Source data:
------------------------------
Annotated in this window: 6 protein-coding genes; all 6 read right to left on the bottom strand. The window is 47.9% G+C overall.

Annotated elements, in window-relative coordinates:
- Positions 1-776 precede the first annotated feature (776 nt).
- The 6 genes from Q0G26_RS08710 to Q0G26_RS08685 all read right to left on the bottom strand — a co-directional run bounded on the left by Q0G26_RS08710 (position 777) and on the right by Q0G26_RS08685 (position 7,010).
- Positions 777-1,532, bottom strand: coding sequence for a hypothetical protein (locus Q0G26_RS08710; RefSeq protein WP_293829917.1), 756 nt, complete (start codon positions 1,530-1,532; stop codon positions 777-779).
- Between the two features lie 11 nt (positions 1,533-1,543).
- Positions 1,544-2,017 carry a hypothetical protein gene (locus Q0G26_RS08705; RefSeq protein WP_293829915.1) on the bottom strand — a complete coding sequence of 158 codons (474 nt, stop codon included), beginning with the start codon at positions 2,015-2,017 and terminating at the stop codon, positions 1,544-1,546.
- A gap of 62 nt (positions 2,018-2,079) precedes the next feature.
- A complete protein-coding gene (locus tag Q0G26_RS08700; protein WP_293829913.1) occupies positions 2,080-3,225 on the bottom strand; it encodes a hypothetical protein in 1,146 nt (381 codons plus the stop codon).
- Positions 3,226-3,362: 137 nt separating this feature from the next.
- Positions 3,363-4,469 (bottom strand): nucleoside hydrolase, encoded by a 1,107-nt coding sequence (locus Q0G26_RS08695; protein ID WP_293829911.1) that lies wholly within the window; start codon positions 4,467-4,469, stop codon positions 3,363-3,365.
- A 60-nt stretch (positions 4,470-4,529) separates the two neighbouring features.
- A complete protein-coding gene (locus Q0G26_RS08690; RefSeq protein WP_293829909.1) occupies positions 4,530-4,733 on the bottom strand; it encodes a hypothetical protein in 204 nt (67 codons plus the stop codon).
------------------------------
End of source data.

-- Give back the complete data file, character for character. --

Annotated in this window: 6 protein-coding genes; all 6 read right to left on the bottom strand. The window is 47.9% G+C overall.

Annotated elements, in window-relative coordinates:
- Positions 1-776 precede the first annotated feature (776 nt).
- The 6 genes from Q0G26_RS08710 to Q0G26_RS08685 all read right to left on the bottom strand — a co-directional run bounded on the left by Q0G26_RS08710 (position 777) and on the right by Q0G26_RS08685 (position 7,010).
- Positions 777-1,532, bottom strand: coding sequence for a hypothetical protein (locus Q0G26_RS08710; RefSeq protein WP_293829917.1), 756 nt, complete (start codon positions 1,530-1,532; stop codon positions 777-779).
- Between the two features lie 11 nt (positions 1,533-1,543).
- Positions 1,544-2,017 carry a hypothetical protein gene (locus Q0G26_RS08705; RefSeq protein WP_293829915.1) on the bottom strand — a complete coding sequence of 158 codons (474 nt, stop codon included), beginning with the start codon at positions 2,015-2,017 and terminating at the stop codon, positions 1,544-1,546.
- A gap of 62 nt (positions 2,018-2,079) precedes the next feature.
- A complete protein-coding gene (locus tag Q0G26_RS08700; protein WP_293829913.1) occupies positions 2,080-3,225 on the bottom strand; it encodes a hypothetical protein in 1,146 nt (381 codons plus the stop codon).
- Positions 3,226-3,362: 137 nt separating this feature from the next.
- Positions 3,363-4,469 (bottom strand): nucleoside hydrolase, encoded by a 1,107-nt coding sequence (locus Q0G26_RS08695; protein ID WP_293829911.1) that lies wholly within the window; start codon positions 4,467-4,469, stop codon positions 3,363-3,365.
- A 60-nt stretch (positions 4,470-4,529) separates the two neighbouring features.
- A complete protein-coding gene (locus Q0G26_RS08690; RefSeq protein WP_293829909.1) occupies positions 4,530-4,733 on the bottom strand; it encodes a hypothetical protein in 204 nt (67 codons plus the stop codon).